My very first post was "Hey Marketing, Be Sales Wingman." It focused on relationship that needs to exist between sales and marketing for organizations to truly thrive. As it happened, I had just finished that article and was interviewing for the head of marketing position at Equilar.
I remember a very spirited conversation with the company's head of sales, Niranjan Samant who had read the piece and pretty bluntly said, "If you aren't blowing smoke up my butt and can really be my wingman, it's exactly what I need!" Of course, I said I'd prove it and a week later joined the company.
Niranjan and I connected on other levels since we both came from the enterprise software space. Niranjan was previously the head of sales at Serus and I ran global corporate marketing for Tibco. It's also worthy to note, that in a difficult 2009, together, we helped Equilar achieve substantial revenue growth in a record year for the company.
So, after eight months, I thought, who better to call me on the advice I dole out and provide some much needed perspective then him. We sat down for drinks (not the first time and won't be the last) to talk about being his wingman and the relationship between sales and marketing. Here's what we discussed:
Scott (AKA - ME): Niranjan, 2009 was wild and we were both pretty new to the company. I think I suckered you on the whole "wingman" analogy. After eight months, what do you think? Did I live up to that promise?
Niranjan: No question about it. This is the best relationship I've ever seen between marketing and sales.
Scott: Let me drill into the mind of a sales leader. I think it helps marketing folks a lot to know how sales thinks. So, here goes. If you could talk to yourself 10 years ago, what would you say?
Niranjan: I'd tell myself to better focus on expectation setting up front. Be a more effective communicator on what I want and drive to that goal. I see the same with our sales guys today and it reminds me a lot of myself. I see a lack of communications and expectations. I thought I knew all the answers. Perhaps I'd tell myself to shut up and learn. Finally, I'd advise a younger me - know thyself and kissing up to the boss is only a short-term thing.
Scott: What do marketing people not know about sales people?
Niranjan: The pressure and urgency. Sales can be thankless. It's defined so much by "yes or "no" (for deals). That drives a lot of pressure on the spot. When you do a lot of deals, it just creates higher expectations. It's a double-edged sword where you are damned if you do, damned if you don't. Most in marketing don't know about the day-to-day pressure. Sales folks need avenues to vent. That is why they can live extreme lives. The better you do, the more everyone expects of you in the next month, quarter, year.
Scott: When a new marketing person meets the head of sales for first time, what do you want to hear?
Niranjan: Share with me how you are compensated. What's your hiring plan? What gets you and your people fired up? Leave the door open so I can come back to you with thoughts on how to help me achieve my goals.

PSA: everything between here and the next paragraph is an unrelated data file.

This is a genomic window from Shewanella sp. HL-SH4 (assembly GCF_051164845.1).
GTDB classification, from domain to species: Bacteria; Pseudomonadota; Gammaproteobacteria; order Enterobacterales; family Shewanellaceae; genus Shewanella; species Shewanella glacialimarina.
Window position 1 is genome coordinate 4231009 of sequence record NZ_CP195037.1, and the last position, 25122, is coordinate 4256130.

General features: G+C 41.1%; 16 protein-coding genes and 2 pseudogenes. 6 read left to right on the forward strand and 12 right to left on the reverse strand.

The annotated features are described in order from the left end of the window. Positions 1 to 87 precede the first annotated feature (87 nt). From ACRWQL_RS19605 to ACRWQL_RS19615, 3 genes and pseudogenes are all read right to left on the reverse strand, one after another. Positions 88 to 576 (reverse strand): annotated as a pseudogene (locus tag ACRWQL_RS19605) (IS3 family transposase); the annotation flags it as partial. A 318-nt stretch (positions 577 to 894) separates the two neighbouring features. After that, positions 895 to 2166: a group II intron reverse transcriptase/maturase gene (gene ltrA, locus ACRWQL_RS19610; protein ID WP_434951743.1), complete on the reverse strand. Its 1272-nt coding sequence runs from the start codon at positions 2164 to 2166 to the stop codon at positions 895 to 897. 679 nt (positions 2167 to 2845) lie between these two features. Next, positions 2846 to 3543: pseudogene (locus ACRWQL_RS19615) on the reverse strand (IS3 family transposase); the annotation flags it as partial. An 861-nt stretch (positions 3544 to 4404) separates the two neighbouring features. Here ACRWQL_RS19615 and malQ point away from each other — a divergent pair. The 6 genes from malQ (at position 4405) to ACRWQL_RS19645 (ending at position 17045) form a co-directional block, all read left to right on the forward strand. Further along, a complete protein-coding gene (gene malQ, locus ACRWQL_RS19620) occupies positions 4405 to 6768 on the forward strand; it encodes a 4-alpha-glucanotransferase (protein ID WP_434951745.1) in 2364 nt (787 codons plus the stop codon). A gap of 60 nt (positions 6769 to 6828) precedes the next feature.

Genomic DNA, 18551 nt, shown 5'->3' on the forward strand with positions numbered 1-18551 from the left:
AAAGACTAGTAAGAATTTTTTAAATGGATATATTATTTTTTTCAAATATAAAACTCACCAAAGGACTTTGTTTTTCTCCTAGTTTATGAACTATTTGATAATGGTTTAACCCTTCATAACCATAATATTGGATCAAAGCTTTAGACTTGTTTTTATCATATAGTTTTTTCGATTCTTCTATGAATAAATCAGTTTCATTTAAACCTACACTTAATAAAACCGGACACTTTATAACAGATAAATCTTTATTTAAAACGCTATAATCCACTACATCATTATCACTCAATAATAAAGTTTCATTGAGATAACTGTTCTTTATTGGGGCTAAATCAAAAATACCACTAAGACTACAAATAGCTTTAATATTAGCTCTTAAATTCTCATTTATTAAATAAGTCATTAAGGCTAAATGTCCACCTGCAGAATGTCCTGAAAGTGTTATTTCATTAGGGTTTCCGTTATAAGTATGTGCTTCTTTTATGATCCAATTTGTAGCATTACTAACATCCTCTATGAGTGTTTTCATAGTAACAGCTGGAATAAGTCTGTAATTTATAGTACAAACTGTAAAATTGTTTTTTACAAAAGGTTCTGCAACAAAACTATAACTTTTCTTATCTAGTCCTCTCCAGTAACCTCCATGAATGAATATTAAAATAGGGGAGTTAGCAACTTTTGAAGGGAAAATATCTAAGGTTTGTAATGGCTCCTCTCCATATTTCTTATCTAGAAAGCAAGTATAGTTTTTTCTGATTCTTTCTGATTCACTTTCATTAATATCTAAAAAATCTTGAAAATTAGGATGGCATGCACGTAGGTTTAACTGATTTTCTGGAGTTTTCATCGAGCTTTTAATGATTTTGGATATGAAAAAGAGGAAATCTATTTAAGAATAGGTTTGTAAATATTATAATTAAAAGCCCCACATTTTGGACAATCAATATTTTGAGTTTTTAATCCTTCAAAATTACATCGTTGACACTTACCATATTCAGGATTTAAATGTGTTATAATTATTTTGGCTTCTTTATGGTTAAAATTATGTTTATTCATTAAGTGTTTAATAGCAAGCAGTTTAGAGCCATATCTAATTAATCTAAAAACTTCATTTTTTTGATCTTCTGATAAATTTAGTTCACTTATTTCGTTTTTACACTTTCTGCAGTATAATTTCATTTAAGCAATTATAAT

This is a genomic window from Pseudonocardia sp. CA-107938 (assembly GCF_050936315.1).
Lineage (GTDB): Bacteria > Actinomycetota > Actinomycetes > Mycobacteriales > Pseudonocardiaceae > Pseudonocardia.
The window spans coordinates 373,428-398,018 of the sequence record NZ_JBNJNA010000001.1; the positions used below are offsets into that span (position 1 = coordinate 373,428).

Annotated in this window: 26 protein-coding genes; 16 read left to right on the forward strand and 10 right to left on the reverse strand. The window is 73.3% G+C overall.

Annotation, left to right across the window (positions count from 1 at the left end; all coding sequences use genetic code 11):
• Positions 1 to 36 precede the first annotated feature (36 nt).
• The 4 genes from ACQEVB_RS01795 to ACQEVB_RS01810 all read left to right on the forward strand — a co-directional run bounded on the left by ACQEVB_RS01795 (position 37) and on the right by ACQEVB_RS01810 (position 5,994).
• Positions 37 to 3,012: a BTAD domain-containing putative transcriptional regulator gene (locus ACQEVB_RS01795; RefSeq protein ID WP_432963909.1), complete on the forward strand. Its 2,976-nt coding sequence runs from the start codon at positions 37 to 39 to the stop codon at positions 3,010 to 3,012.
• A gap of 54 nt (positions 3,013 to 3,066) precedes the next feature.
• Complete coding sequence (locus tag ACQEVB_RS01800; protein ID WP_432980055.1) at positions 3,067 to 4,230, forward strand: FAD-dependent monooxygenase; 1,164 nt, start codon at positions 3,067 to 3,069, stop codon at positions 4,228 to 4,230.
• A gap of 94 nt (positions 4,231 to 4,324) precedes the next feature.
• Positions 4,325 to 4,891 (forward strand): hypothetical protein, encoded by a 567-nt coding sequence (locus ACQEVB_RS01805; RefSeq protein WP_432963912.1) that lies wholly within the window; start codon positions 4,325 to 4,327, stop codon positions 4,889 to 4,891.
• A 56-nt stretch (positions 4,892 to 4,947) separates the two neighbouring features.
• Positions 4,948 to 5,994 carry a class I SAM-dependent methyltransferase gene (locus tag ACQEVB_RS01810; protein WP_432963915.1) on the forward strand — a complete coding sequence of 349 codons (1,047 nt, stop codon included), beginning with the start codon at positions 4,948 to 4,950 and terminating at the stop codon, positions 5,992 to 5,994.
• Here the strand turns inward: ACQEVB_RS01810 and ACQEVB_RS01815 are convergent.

Scott: What about when a new sales person meets the head of marketing? What should he/she say?
Niranjan: What are your plans to cover my territory and get more inbound leads? How can you get us more awareness? How can you help me create an impression that what we sell is a must have?
Scott: When are you frustrated with marketing and want to kill us/marketing?
Niranjan: It drives me crazy when we are not in sync. I want to really know what sales are generated from marketing. I want an affirmative answer. I hate grey areas; I can't plan for the grey. I need accuracy in planning. Sales people have a tendency to claim all the deals they close are because of them start to finish. That doesn't promote harmony and I can't give good guidance based on bravado of sales. I really want to know and translate the marketing impact on sales so that when we plan for growth and I make commitments to the CEO, I can also be clear on the required level of marketing support. It does me no good to pretend that marketing doesn't have an impact, in fact, it just would serve to shoot me in the foot. So, marketing needs to be stronger with sales and make them accountable for program leads. Don't be afraid to say "what did you do with the leads we gave you?" Many times, when sales gets close or to quota, they are happy to be at the bar drinking at 5pm. So, while you might have generated 50 good leads, if sales only needs 10 of them this quarter, it might only look like 10 of them panned out, so you have to hold our feet to the fire. I hate seeing wasted leads.
Scott: When do you want to kill your own people?
Niranjan: When they sandbag. As I said, I hate grey areas. I like black and white. I don't like and can't plan on ifs, butts or trust me's, etc. I want supporting facts on deals. I can deal with someone being upfront about missing their number, but tell me early. Don't wish on the business. Don't play the cheerleader game hoping deals come in. Don't plan on bluebirds. I hate it when salespeople don't plan for a week, month and even a quarter ahead. I want salespeople that say "I'm clear on what my number is and here's the plan. Here's how many calls I need to make, how many demos to book, how many opportunities, etc." I want them to be proactive if assumptions are not aligning.
Scott: When do you love marketing?
Niranjan: When they do special programs to help us meet goals. When they bridge the gap between where we are and where we need to be. When because of something they do, a bluebird comes in. When they put in place programs 4-months out and share that with us to provide clarity. With that, we can plan training and forecasting. Mostly when we are on the same page and especially when they are my wingman!